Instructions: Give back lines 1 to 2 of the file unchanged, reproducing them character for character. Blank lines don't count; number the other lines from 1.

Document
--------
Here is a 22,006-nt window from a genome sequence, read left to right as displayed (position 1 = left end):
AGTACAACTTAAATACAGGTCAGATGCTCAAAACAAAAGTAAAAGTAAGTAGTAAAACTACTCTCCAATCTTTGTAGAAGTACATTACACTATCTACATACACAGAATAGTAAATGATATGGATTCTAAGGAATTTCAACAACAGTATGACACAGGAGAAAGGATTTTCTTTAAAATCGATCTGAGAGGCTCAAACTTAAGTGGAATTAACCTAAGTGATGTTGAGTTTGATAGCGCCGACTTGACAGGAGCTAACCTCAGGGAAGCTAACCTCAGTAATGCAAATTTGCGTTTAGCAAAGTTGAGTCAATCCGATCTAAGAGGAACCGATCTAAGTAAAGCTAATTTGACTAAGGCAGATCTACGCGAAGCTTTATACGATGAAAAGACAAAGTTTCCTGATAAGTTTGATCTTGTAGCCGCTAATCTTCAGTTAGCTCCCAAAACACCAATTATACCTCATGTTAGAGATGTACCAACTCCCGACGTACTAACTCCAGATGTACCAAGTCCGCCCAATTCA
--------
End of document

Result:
Here is a 22,006-nt window from a genome sequence, read left to right as displayed (position 1 = left end):
AGTACAACTTAAATACAGGTCAGATGCTCAAAACAAAAGTAAAAGTAAGTAGTAAAACTACTCTCCAATCTTTGTAGAAGTACATTACACTATCTACATACACAGAATAGTAAATGATATGGATTCTAAGGAATTTCAACAACAGTATGACACAGGAGAAAGGATTTTCTTTAAAATCGATCTGAGAGGCTCAAACTTAAGTGGAATTAACCTAAGTGATGTTGAGTTTGATAGCGCCGACTTGACAGGAGCTAACCTCAGGGAAGCTAACCTCAGTAATGCAAATTTGCGTTTAGCAAAGTTGAGTCAATCCGATCTAAGAGGAACCGATCTAAGTAAAGCTAATTTGACTAAGGCAGATCTACGCGAAGCTTTATACGATGAAAAGACAAAGTTTCCTGATAAGTTTGATCTTGTAGCCGCTAATCTTCAGTTAGCTCCCAAAACACCAATTATACCTCATGTTAGAGATGTACCAACTCCCGACGTACTAACTCCAGATGTACCAAGTCCGCCCAATTCA